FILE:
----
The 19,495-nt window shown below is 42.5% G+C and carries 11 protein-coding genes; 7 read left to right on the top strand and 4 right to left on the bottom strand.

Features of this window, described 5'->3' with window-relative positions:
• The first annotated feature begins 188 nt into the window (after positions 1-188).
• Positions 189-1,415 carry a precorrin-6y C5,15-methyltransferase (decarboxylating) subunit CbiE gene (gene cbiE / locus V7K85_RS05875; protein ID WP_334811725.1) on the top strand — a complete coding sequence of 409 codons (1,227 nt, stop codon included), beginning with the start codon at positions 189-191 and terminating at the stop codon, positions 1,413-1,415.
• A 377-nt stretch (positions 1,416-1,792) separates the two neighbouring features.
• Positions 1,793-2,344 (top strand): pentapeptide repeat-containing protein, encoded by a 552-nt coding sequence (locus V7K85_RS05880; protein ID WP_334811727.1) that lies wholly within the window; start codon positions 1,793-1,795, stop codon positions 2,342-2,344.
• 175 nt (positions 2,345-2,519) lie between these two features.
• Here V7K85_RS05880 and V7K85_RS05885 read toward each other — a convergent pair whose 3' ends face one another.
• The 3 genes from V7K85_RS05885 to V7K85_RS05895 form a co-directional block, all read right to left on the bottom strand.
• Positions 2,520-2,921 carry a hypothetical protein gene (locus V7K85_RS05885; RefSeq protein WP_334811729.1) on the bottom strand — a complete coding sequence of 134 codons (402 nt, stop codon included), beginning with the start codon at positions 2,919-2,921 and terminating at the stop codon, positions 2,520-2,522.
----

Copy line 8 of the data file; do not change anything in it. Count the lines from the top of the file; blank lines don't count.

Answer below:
• Here V7K85_RS05880 and V7K85_RS05885 read toward each other — a convergent pair whose 3' ends face one another.